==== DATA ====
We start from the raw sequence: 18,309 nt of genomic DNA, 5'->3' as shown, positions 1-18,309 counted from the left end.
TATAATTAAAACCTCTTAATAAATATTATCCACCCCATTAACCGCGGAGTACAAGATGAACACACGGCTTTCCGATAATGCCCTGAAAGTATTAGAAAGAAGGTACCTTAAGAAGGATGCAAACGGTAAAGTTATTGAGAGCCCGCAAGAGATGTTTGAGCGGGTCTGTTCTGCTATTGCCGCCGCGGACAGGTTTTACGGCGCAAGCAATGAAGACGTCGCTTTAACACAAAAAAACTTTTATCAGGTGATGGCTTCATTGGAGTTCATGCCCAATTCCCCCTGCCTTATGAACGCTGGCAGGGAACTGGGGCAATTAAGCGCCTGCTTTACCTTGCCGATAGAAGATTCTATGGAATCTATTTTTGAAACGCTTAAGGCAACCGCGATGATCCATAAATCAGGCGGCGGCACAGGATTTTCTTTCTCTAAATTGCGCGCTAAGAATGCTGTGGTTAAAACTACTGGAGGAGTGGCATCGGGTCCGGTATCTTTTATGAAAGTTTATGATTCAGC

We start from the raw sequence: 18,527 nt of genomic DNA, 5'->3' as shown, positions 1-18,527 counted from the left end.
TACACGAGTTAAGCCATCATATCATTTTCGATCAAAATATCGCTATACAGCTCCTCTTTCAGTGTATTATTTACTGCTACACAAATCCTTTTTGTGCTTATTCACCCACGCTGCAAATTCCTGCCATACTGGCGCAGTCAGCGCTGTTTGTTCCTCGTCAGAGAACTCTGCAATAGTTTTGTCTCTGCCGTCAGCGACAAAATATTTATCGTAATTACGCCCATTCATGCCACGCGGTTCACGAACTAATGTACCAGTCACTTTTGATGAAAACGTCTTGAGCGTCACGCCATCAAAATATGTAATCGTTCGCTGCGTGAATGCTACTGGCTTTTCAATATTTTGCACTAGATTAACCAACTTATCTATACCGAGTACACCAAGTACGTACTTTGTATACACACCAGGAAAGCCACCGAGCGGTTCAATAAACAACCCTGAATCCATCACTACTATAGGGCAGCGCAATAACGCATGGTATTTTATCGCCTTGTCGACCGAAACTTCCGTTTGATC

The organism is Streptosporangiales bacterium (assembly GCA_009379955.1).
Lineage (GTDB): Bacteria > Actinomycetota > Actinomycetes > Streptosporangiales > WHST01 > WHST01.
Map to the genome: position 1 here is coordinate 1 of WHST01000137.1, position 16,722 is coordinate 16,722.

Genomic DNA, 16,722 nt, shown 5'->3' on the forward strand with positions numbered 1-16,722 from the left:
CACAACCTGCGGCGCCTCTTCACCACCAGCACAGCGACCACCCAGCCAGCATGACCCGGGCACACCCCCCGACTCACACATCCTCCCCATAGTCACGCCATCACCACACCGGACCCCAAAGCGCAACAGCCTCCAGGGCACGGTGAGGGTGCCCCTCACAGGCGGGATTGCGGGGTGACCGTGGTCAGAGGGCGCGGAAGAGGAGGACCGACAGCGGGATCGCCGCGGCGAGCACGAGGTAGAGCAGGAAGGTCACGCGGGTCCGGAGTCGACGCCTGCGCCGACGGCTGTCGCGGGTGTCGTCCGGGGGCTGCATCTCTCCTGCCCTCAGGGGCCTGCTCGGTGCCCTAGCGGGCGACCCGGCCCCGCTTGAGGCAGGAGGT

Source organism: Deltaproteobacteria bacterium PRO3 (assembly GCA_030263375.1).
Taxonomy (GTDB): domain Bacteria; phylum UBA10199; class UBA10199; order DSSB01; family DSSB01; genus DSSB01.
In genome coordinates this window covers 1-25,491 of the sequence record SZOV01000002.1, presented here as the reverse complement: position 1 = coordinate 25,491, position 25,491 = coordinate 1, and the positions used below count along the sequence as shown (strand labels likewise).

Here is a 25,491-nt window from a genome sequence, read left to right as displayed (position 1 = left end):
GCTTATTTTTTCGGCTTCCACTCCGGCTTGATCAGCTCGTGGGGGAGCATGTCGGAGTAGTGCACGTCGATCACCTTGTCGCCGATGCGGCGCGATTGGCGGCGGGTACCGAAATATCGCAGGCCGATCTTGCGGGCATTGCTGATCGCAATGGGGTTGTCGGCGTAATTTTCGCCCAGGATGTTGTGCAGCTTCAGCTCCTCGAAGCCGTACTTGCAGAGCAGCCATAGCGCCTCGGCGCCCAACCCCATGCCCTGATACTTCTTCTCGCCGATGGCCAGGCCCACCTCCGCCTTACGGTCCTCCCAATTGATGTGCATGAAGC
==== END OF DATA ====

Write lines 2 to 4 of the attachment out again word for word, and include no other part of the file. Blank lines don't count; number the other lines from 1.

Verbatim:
TATAATTAAAACCTCTTAATAAATATTATCCACCCCATTAACCGCGGAGTACAAGATGAACACACGGCTTTCCGATAATGCCCTGAAAGTATTAGAAAGAAGGTACCTTAAGAAGGATGCAAACGGTAAAGTTATTGAGAGCCCGCAAGAGATGTTTGAGCGGGTCTGTTCTGCTATTGCCGCCGCGGACAGGTTTTACGGCGCAAGCAATGAAGACGTCGCTTTAACACAAAAAAACTTTTATCAGGTGATGGCTTCATTGGAGTTCATGCCCAATTCCCCCTGCCTTATGAACGCTGGCAGGGAACTGGGGCAATTAAGCGCCTGCTTTACCTTGCCGATAGAAGATTCTATGGAATCTATTTTTGAAACGCTTAAGGCAACCGCGATGATCCATAAATCAGGCGGCGGCACAGGATTTTCTTTCTCTAAATTGCGCGCTAAGAATGCTGTGGTTAAAACTACTGGAGGAGTGGCATCGGGTCCGGTATCTTTTATGAAAGTTTATGATTCAGC

We start from the raw sequence: 18,527 nt of genomic DNA, 5'->3' as shown, positions 1-18,527 counted from the left end.
TACACGAGTTAAGCCATCATATCATTTTCGATCAAAATATCGCTATACAGCTCCTCTTTCAGTGTATTATTTACTGCTACACAAATCCTTTTTGTGCTTATTCACCCACGCTGCAAATTCCTGCCATACTGGCGCAGTCAGCGCTGTTTGTTCCTCGTCAGAGAACTCTGCAATAGTTTTGTCTCTGCCGTCAGCGACAAAATATTTATCGTAATTACGCCCATTCATGCCACGCGGTTCACGAACTAATGTACCAGTCACTTTTGATGAAAACGTCTTGAGCGTCACGCCATCAAAATATGTAATCGTTCGCTGCGTGAATGCTACTGGCTTTTCAATATTTTGCACTAGATTAACCAACTTATCTATACCGAGTACACCAAGTACGTACTTTGTATACACACCAGGAAAGCCACCGAGCGGTTCAATAAACAACCCTGAATCCATCACTACTATAGGGCAGCGCAATAACGCATGGTATTTTATCGCCTTGTCGACCGAAACTTCCGTTTGATC